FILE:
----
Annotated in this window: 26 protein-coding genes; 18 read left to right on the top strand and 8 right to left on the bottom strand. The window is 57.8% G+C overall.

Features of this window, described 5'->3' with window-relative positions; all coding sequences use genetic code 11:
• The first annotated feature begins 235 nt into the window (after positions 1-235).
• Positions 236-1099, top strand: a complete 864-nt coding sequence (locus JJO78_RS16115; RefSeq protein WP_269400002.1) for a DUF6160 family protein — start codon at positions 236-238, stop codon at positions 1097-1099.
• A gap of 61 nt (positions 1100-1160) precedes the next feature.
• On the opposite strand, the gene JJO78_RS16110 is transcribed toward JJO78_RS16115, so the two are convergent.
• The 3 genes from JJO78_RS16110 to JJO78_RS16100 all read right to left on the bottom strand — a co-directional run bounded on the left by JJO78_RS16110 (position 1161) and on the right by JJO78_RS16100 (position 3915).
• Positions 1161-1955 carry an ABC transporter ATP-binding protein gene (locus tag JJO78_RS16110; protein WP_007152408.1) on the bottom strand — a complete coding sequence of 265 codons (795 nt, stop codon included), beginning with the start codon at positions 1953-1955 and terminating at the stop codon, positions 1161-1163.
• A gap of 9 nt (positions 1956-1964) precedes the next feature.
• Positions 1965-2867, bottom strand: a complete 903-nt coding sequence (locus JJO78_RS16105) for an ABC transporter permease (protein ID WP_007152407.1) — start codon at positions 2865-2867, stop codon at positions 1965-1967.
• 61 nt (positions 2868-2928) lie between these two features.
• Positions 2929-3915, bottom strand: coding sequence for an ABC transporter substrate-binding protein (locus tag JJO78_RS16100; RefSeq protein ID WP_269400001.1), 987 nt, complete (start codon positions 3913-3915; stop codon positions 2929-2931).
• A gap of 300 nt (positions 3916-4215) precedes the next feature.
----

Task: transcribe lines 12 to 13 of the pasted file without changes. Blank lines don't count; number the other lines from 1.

• Positions 2929-3915, bottom strand: coding sequence for an ABC transporter substrate-binding protein (locus tag JJO78_RS16100; RefSeq protein ID WP_269400001.1), 987 nt, complete (start codon positions 3913-3915; stop codon positions 2929-2931).
• A gap of 300 nt (positions 3916-4215) precedes the next feature.